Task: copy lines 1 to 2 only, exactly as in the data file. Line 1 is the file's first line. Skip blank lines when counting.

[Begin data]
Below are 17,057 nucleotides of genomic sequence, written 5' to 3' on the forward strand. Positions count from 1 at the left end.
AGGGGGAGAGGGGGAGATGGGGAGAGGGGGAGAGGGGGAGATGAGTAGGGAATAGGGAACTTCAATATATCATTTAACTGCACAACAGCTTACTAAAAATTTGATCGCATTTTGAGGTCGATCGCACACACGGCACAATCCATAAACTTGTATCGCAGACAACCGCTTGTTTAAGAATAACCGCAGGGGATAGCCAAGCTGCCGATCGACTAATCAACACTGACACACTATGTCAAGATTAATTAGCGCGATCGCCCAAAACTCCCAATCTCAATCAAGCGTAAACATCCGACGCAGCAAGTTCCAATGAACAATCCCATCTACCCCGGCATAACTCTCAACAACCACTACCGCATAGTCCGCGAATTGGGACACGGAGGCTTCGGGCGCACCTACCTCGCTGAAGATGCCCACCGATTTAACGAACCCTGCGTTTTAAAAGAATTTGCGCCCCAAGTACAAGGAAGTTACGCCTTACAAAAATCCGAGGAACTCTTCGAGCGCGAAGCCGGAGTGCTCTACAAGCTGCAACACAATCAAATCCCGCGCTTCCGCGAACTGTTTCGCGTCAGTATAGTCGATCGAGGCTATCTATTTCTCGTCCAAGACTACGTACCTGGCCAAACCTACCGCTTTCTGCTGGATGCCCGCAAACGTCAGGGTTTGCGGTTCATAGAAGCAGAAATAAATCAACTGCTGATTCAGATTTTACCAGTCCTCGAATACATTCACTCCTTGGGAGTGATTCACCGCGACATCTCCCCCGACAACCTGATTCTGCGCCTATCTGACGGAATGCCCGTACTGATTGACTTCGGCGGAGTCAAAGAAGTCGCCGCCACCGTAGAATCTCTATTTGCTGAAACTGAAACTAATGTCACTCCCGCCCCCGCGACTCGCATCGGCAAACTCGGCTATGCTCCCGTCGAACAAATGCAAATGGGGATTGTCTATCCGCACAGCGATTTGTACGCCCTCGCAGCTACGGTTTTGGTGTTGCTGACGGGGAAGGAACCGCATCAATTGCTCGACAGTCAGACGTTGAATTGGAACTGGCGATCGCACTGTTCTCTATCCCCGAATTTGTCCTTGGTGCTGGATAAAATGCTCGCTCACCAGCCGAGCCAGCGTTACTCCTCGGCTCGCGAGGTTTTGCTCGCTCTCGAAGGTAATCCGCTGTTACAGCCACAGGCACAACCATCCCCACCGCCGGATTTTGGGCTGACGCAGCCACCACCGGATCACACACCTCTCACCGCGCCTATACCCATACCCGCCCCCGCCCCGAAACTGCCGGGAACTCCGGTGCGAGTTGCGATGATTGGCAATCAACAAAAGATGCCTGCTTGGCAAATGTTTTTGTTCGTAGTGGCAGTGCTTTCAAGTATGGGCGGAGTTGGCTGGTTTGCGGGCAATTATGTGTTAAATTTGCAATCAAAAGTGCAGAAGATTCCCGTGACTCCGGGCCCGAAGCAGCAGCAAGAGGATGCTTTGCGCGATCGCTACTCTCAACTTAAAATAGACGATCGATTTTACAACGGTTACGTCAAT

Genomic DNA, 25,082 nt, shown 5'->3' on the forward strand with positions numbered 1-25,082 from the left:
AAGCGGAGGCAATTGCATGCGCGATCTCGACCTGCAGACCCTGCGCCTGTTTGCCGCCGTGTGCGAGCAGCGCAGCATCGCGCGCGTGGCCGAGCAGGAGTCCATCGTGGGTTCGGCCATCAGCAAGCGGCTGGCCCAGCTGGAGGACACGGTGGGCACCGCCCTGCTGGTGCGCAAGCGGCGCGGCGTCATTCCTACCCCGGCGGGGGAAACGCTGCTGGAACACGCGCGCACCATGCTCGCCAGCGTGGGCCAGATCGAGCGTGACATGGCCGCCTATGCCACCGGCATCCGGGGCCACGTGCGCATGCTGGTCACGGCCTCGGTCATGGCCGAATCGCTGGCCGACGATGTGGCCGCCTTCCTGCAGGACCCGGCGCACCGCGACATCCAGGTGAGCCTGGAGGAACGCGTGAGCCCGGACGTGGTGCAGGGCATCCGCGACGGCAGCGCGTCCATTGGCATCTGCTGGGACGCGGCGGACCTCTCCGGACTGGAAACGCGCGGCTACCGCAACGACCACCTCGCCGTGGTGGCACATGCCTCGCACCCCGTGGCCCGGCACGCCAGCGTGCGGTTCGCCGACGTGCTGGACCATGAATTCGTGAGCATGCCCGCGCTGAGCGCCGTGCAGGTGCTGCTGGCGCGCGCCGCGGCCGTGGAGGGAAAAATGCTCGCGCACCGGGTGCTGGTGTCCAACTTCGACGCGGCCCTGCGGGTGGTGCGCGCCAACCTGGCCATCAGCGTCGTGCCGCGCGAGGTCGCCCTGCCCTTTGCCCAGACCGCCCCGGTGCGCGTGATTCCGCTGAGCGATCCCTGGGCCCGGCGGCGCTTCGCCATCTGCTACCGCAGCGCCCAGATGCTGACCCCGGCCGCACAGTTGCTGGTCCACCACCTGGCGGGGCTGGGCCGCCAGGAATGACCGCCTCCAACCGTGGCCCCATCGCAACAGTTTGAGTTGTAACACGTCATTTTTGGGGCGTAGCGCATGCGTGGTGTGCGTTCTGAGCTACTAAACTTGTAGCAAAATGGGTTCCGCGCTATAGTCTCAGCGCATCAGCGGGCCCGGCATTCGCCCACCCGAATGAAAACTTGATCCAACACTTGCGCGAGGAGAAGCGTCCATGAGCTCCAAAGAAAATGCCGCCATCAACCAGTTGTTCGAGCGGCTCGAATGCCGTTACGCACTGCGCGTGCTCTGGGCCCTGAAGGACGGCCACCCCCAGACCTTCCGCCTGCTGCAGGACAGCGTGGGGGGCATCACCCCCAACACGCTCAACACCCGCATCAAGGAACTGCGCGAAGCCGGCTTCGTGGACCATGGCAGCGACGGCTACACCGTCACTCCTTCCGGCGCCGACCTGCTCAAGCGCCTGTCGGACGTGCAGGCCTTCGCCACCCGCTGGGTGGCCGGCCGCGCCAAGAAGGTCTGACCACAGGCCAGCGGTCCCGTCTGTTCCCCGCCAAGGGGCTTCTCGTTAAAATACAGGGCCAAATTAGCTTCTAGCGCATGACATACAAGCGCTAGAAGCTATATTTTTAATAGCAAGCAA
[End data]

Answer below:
Below are 17,057 nucleotides of genomic sequence, written 5' to 3' on the forward strand. Positions count from 1 at the left end.
AGGGGGAGAGGGGGAGATGGGGAGAGGGGGAGAGGGGGAGATGAGTAGGGAATAGGGAACTTCAATATATCATTTAACTGCACAACAGCTTACTAAAAATTTGATCGCATTTTGAGGTCGATCGCACACACGGCACAATCCATAAACTTGTATCGCAGACAACCGCTTGTTTAAGAATAACCGCAGGGGATAGCCAAGCTGCCGATCGACTAATCAACACTGACACACTATGTCAAGATTAATTAGCGCGATCGCCCAAAACTCCCAATCTCAATCAAGCGTAAACATCCGACGCAGCAAGTTCCAATGAACAATCCCATCTACCCCGGCATAACTCTCAACAACCACTACCGCATAGTCCGCGAATTGGGACACGGAGGCTTCGGGCGCACCTACCTCGCTGAAGATGCCCACCGATTTAACGAACCCTGCGTTTTAAAAGAATTTGCGCCCCAAGTACAAGGAAGTTACGCCTTACAAAAATCCGAGGAACTCTTCGAGCGCGAAGCCGGAGTGCTCTACAAGCTGCAACACAATCAAATCCCGCGCTTCCGCGAACTGTTTCGCGTCAGTATAGTCGATCGAGGCTATCTATTTCTCGTCCAAGACTACGTACCTGGCCAAACCTACCGCTTTCTGCTGGATGCCCGCAAACGTCAGGGTTTGCGGTTCATAGAAGCAGAAATAAATCAACTGCTGATTCAGATTTTACCAGTCCTCGAATACATTCACTCCTTGGGAGTGATTCACCGCGACATCTCCCCCGACAACCTGATTCTGCGCCTATCTGACGGAATGCCCGTACTGATTGACTTCGGCGGAGTCAAAGAAGTCGCCGCCACCGTAGAATCTCTATTTGCTGAAACTGAAACTAATGTCACTCCCGCCCCCGCGACTCGCATCGGCAAACTCGGCTATGCTCCCGTCGAACAAATGCAAATGGGGATTGTCTATCCGCACAGCGATTTGTACGCCCTCGCAGCTACGGTTTTGGTGTTGCTGACGGGGAAGGAACCGCATCAATTGCTCGACAGTCAGACGTTGAATTGGAACTGGCGATCGCACTGTTCTCTATCCCCGAATTTGTCCTTGGTGCTGGATAAAATGCTCGCTCACCAGCCGAGCCAGCGTTACTCCTCGGCTCGCGAGGTTTTGCTCGCTCTCGAAGGTAATCCGCTGTTACAGCCACAGGCACAACCATCCCCACCGCCGGATTTTGGGCTGACGCAGCCACCACCGGATCACACACCTCTCACCGCGCCTATACCCATACCCGCCCCCGCCCCGAAACTGCCGGGAACTCCGGTGCGAGTTGCGATGATTGGCAATCAACAAAAGATGCCTGCTTGGCAAATGTTTTTGTTCGTAGTGGCAGTGCTTTCAAGTATGGGCGGAGTTGGCTGGTTTGCGGGCAATTATGTGTTAAATTTGCAATCAAAAGTGCAGAAGATTCCCGTGACTCCGGGCCCGAAGCAGCAGCAAGAGGATGCTTTGCGCGATCGCTACTCTCAACTTAAAATAGACGATCGATTTTACAACGGTTACGTCAAT